This is our moment to communicate just what it means to be a community bank.
For community banks, “go local” extends far beyond a movement into a way of life. We are the backbone of the community, supporting our friends and neighbors in good times and in bad, because it’s the right thing to do.
We need look no further than our efforts around the Paycheck Protection Program, where we became the heroes of the day, funding 60% of all loans. At my bank, about 45% of PPP loans were not to existing customers on the first round. They were the product of us stepping up where megabanks wouldn’t, while most credit unions stayed on the sidelines. And I know my bank was not alone in that; it’s the story from community banks across the country.
My Top Three
Tioga County, N.Y., has a rich history, including these famous residents:
- Belva Ann Lockwood, the first woman to officially appear on the U.S. presidential ballot
- Brig. Gen. Henry Martyn Robert, author of Robert’s Rules of Order
- John D. Rockefeller, who was born here
Coming off those successes, we have the opportunity to remind our communities that we serve them not only in difficult times, but all the time. Community banks are the fabric of our communities, working tirelessly to improve them. From economic investments to volunteering, community banks and their employees make a difference in the communities we serve. For example, many of my senior leaders are in leadership positions with community-based nonprofits. We also started a charitable foundation and donate 5% of our net income to the foundation annually.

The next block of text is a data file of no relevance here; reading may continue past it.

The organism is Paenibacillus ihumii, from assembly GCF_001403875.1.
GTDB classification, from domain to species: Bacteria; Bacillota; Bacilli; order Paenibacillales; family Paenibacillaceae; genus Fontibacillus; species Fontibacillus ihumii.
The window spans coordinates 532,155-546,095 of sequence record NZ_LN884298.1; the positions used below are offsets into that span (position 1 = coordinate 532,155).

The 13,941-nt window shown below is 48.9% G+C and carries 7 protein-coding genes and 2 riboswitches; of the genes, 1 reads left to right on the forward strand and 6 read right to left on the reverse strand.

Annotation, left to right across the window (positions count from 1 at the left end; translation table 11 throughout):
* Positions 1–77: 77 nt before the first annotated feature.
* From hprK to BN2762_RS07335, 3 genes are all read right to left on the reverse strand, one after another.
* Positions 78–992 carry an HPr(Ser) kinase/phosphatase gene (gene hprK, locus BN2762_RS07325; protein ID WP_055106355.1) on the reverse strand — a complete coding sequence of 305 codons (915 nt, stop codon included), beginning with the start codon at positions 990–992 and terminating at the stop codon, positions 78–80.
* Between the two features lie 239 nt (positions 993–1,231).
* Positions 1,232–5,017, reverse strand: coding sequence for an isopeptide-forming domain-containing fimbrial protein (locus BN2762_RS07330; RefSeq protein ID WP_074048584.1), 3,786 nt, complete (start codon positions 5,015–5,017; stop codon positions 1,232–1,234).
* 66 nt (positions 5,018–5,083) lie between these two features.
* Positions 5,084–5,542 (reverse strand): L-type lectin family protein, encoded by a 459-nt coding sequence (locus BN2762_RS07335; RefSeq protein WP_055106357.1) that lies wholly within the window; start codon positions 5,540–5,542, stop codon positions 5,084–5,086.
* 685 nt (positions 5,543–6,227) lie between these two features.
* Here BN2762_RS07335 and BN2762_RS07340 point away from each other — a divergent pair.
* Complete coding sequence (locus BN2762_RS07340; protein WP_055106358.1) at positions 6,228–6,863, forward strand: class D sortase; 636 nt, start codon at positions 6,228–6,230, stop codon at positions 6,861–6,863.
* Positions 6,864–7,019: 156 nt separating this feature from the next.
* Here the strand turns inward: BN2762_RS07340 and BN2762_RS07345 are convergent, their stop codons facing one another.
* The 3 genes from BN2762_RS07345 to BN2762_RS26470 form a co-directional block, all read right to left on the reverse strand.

Our missions lie in personal relationships; customers have a banker who truly knows them. For example, when my daughter’s friend’s debit card wasn’t working during a vacation, she messaged me to help solve the problem. When my father was in line at the grocery store and the customer in front of him couldn’t find her wallet, he paid her bill. That’s what we do as community bankers; we help people. It means something to have that connection with someone, to have a personal relationship with your banker.
I know I’m preaching to the choir, but we all need reminders of the positive impact we make. Community bankers are typically humble people, and we’re reluctant to tell our stories. But we have to get more comfortable sharing our success stories and showcasing what we do and why we do it.
As you peruse this month’s Independent Banker, which focuses on budgeting and profitability, know that proactively sharing what you do for your community could support your bottom line, too. People are realizing banking locally is a good thing for everybody, and this is our moment to communicate just what it means to be a community bank.
Robert Fisher Chairman, ICBA
Robert Fisher is president, CEO and chairman of Tioga State Bank in Spencer, N.Y.
Connect with Robert @RobertMFisher